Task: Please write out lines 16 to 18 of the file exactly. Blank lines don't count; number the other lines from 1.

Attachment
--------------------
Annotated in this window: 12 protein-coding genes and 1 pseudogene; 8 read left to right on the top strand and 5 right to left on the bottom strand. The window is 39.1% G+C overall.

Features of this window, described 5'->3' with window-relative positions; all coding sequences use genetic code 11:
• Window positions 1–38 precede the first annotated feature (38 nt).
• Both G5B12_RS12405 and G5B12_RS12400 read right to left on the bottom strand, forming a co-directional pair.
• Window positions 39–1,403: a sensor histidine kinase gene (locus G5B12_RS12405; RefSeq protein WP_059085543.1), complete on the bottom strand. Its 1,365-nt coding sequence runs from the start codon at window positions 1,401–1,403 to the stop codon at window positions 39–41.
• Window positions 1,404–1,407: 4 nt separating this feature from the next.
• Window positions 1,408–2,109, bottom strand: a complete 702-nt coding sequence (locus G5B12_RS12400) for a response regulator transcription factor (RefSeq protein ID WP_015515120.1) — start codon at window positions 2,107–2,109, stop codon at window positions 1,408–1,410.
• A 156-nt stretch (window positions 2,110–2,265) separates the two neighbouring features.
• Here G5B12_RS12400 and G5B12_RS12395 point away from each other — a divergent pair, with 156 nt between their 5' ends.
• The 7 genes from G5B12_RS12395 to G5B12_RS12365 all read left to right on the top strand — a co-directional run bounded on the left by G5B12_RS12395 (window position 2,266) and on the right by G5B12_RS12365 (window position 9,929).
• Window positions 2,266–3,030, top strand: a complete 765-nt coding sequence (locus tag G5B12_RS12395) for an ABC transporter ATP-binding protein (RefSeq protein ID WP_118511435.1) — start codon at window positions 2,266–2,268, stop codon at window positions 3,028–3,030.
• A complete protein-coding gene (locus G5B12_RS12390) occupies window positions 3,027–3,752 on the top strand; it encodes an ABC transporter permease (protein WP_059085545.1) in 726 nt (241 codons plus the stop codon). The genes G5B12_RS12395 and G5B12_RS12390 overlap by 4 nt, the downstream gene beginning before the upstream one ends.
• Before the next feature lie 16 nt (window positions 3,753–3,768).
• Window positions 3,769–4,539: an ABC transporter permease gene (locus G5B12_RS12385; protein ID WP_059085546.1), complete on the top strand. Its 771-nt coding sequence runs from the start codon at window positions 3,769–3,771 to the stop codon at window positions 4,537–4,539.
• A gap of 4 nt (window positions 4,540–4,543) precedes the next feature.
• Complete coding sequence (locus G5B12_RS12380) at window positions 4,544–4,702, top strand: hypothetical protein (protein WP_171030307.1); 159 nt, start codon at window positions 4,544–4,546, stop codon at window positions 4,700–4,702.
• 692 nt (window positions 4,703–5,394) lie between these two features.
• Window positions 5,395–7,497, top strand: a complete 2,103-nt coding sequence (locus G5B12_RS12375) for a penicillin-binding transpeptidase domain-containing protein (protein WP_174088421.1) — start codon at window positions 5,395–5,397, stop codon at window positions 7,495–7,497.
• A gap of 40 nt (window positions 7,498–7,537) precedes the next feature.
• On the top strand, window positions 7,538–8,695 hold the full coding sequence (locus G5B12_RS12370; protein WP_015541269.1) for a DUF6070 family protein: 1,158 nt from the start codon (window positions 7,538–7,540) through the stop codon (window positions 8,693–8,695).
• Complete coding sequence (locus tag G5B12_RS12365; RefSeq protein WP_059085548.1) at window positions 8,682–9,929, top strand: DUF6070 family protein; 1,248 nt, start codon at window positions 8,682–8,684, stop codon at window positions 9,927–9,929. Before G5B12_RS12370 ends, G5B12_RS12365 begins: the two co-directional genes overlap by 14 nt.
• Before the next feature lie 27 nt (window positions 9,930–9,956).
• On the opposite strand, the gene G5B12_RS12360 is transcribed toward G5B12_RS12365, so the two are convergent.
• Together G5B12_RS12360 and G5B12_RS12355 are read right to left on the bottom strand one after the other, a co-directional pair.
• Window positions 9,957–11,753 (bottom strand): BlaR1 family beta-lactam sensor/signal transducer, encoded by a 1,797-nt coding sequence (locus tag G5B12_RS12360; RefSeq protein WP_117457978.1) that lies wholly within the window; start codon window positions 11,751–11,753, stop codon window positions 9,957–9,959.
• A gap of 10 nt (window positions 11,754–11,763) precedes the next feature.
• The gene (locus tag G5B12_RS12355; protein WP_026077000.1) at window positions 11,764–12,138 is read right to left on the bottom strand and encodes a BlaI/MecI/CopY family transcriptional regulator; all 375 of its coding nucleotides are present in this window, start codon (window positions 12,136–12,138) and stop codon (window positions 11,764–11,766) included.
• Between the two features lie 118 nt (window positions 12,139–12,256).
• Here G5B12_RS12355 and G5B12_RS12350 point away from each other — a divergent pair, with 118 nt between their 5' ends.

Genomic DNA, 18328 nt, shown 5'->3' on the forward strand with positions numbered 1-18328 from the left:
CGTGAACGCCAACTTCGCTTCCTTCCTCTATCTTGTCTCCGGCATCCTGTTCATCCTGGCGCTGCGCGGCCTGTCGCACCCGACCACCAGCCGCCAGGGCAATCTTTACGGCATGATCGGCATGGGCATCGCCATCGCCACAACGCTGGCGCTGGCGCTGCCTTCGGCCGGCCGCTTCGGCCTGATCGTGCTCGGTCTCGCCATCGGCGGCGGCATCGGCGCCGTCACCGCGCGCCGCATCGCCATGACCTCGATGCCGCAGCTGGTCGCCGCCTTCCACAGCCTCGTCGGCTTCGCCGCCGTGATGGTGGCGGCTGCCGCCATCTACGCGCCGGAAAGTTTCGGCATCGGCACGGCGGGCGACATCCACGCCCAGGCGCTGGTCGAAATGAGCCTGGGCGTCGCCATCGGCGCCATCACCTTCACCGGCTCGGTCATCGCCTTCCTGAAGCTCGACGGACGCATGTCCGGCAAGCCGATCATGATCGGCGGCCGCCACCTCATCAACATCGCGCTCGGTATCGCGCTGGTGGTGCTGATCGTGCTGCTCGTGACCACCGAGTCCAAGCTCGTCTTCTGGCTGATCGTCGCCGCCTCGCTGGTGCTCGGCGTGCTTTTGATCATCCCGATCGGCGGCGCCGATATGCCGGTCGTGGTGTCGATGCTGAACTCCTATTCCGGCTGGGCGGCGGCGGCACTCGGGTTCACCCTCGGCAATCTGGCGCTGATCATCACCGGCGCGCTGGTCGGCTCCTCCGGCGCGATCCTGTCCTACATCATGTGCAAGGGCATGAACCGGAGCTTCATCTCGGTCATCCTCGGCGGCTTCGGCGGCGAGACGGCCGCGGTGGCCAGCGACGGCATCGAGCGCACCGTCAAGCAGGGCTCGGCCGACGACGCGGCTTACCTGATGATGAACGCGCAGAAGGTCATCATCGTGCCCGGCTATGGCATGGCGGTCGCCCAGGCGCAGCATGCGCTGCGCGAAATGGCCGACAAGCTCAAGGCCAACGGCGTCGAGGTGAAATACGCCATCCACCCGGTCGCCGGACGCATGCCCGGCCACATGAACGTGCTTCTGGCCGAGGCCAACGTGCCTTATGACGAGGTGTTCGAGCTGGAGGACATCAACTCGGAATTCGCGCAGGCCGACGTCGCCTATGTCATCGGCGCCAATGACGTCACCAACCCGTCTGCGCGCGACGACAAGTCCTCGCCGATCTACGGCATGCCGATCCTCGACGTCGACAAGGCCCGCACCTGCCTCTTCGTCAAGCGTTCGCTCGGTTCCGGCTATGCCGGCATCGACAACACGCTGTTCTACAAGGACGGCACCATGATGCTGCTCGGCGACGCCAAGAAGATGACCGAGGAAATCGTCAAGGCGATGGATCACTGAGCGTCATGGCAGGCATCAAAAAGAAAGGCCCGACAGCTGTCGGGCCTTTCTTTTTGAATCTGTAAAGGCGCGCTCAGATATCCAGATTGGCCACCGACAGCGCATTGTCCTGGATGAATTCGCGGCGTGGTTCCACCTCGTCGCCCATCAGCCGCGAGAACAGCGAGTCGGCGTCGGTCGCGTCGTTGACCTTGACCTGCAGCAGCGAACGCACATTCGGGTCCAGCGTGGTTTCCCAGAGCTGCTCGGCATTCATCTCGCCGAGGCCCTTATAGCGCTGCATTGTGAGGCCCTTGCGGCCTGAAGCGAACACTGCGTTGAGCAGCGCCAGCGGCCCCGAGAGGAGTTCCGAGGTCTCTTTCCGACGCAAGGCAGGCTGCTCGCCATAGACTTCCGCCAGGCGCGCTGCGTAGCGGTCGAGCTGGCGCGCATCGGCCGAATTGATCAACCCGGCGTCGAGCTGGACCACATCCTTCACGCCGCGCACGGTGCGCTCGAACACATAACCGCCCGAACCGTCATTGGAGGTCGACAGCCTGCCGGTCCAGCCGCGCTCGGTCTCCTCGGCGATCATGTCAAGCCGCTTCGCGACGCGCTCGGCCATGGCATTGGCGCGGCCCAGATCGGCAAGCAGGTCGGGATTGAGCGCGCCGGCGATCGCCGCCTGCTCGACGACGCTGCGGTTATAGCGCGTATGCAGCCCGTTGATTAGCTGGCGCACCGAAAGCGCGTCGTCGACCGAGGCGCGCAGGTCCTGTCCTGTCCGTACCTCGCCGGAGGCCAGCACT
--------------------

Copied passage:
• Complete coding sequence (locus G5B12_RS12380) at window positions 4,544–4,702, top strand: hypothetical protein (protein WP_171030307.1); 159 nt, start codon at window positions 4,544–4,546, stop codon at window positions 4,700–4,702.
• 692 nt (window positions 4,703–5,394) lie between these two features.
• Window positions 5,395–7,497, top strand: a complete 2,103-nt coding sequence (locus G5B12_RS12375) for a penicillin-binding transpeptidase domain-containing protein (protein WP_174088421.1) — start codon at window positions 5,395–5,397, stop codon at window positions 7,495–7,497.